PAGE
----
Filipinos flocked to churches across the country on December 16 to usher in Christmas with the traditional nine-day “Misa de Gallo” (Spanish for “Rooster’s Mass”) and “Simbang Gabi” (anticipated evening Mass).
The “Misa de Gallo” is a practice introduced by Spanish friars in the 17th century to agricultural communities for farmers to attend Mass before heading off to the fields early in the morning.
This year, despite warnings of the threat of the coronavirus pandemic, Filipinos trooped to churches to attend the early morning celebrations.
“There were many people,” said Bishop Broderick Pabillo of Manila, admitting that church officials had difficult time controlling the flow of people outside church compounds.
“In general the people are following instructions,” said the apostolic administrator of the Archdiocese of Manila. “But we have we do not have the authority to control people in the streets.”
Bishop Honesto Ongtioco of Cubao said the atmosphere “in general was very good” and the health protocol are “very strict.”
Christmas in the Philippines is the longest celebration of the birth of Jesus in Asia.
The festivities begin on December 16, when the first of the nine special Masses are offered, and continue until January 6, the feast of the Epiphany.
The first few pre-dawn Christmas Masses are usually jam-packed before the pandemic. But as the urge to sleep prevails, the numbers drop.
On the last day, December 24, the crowds are back.
Traditionally after the morning Mass, older people who attend wake the children and give them special snacks.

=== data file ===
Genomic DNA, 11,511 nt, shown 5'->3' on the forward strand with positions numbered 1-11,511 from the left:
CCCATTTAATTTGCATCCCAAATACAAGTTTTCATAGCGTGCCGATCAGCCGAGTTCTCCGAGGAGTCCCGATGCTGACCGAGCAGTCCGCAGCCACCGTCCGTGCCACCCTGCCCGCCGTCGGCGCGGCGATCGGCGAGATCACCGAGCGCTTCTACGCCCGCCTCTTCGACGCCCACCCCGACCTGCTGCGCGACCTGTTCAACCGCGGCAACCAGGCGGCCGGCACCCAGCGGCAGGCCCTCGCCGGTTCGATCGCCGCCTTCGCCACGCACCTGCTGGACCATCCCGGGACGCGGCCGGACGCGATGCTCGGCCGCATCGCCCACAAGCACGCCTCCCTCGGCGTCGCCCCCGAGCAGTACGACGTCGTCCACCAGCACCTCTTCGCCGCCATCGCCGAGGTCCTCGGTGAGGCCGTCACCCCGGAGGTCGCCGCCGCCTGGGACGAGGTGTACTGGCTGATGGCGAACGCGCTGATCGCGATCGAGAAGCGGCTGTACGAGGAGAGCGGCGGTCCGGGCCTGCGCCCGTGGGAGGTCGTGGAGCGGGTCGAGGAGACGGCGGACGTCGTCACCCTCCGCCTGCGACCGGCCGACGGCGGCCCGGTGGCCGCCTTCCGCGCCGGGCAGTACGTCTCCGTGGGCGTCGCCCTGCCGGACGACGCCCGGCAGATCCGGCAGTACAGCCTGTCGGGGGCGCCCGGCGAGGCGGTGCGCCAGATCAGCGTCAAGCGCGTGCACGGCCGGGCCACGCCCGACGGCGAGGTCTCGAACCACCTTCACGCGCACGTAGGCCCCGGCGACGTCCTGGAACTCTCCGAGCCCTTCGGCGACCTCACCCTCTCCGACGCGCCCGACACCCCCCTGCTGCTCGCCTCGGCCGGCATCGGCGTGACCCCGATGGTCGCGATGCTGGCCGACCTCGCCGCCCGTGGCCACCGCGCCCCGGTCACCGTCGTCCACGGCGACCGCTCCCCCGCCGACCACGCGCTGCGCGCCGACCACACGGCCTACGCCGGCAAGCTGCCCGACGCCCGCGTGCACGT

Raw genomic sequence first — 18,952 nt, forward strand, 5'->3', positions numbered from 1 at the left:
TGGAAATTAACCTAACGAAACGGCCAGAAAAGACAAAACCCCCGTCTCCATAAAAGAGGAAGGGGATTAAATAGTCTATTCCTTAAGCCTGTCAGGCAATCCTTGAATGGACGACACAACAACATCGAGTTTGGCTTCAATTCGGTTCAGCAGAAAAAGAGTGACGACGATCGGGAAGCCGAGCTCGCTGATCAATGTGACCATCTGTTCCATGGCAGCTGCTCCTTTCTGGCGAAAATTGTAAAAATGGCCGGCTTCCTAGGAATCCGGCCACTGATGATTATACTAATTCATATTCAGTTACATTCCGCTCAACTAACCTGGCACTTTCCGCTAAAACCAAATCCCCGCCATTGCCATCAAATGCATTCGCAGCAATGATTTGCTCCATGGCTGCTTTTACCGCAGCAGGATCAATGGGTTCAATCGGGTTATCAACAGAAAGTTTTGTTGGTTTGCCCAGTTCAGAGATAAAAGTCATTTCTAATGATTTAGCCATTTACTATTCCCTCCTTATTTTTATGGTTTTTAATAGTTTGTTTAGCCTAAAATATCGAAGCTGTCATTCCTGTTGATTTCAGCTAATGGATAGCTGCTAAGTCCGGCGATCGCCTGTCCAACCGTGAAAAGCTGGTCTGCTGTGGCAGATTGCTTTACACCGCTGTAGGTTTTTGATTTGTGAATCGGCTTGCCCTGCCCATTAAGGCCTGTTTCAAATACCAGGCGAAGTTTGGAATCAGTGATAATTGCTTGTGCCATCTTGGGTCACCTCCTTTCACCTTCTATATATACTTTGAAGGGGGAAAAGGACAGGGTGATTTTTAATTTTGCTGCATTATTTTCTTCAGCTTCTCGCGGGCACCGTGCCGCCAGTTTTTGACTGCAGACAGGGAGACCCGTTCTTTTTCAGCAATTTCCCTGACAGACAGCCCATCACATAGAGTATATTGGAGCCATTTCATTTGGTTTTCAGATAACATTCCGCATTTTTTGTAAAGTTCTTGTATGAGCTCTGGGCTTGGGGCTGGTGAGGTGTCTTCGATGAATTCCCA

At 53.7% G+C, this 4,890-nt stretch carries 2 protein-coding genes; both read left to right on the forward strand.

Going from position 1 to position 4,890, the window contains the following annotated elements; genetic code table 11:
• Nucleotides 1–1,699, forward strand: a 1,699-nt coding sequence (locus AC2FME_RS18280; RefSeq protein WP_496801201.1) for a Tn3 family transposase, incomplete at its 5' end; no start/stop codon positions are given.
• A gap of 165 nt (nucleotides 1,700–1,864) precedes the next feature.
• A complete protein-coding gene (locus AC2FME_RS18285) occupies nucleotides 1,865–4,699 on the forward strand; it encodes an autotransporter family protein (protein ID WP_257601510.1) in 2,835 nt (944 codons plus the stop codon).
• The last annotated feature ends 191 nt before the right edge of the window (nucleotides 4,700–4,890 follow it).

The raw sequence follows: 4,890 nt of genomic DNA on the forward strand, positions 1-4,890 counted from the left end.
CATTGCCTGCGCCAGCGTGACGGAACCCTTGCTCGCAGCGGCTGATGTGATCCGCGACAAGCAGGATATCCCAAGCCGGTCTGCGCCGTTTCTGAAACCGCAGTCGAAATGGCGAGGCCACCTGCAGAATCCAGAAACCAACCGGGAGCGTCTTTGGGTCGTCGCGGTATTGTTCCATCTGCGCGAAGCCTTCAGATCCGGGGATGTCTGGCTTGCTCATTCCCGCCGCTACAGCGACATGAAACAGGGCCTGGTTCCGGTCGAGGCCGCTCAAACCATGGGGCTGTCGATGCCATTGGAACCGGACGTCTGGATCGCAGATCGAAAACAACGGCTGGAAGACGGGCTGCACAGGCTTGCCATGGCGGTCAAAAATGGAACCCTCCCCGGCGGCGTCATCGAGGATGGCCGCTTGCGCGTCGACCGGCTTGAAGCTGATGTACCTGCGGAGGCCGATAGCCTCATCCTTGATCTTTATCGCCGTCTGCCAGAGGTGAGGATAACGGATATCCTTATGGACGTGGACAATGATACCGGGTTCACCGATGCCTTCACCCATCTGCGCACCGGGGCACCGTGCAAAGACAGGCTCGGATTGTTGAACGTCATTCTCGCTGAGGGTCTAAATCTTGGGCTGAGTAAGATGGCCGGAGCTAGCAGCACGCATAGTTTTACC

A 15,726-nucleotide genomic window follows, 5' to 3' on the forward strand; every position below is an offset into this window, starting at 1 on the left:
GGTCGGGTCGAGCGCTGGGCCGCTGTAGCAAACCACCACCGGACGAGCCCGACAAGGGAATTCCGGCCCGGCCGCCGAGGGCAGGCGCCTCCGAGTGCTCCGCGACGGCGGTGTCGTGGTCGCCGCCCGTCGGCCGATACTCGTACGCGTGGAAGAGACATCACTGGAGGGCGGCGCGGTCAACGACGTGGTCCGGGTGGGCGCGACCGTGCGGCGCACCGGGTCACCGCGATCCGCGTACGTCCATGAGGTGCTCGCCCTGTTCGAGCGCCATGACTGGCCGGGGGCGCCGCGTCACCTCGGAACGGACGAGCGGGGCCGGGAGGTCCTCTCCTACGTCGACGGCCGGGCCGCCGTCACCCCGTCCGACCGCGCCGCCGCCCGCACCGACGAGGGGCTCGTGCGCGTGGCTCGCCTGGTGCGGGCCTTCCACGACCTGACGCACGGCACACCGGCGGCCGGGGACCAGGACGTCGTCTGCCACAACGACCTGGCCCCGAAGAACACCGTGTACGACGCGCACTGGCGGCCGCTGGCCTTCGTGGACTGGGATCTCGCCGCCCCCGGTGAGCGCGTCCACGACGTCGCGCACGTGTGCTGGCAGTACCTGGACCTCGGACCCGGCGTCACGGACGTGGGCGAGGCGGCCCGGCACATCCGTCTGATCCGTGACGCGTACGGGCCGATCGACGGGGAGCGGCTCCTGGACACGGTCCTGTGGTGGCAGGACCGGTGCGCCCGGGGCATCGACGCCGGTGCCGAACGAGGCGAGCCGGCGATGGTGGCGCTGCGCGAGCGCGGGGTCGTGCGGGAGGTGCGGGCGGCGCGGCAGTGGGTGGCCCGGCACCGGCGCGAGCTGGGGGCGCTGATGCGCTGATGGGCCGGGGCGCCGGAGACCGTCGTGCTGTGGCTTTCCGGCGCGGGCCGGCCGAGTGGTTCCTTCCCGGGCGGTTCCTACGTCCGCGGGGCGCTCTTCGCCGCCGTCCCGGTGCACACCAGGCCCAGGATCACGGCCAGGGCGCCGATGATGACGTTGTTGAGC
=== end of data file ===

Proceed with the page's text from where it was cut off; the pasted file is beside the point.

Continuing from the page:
In the evenings, people sit at home and wait for groups of neighborhood children to sing carols at the door.
This year, many opt to attend online Masses due to health restrictions brought by the pandemic.
Bishop Pabillo, however, assured that people attending online celebrations will receive the same blessing as when they take part in the Eucharistic celebration in church.
“If we’re talking about the grace of God, they will receive, their devotion, it’s the same,” said the prelate.
“They attend dawn Masses as sacrifice. If we do it for God, He understands our situation. He understands our intention to offer sacrifice to Him. He knows that,” said the Manila bishop.
The Philippine National Police assured the public that officers will be vigilant throughout the holiday season.
National Police chief Gen. Debold Sinas said the first “Simbang Gabi” was “generally peaceful” and “orderly” based on field reports from across the country.
“Everything went well on Day 1. We expect it to be better on Day 2, and perhaps even perfectly best in the rest of the nine days until Christmas and through the New Year,” he said.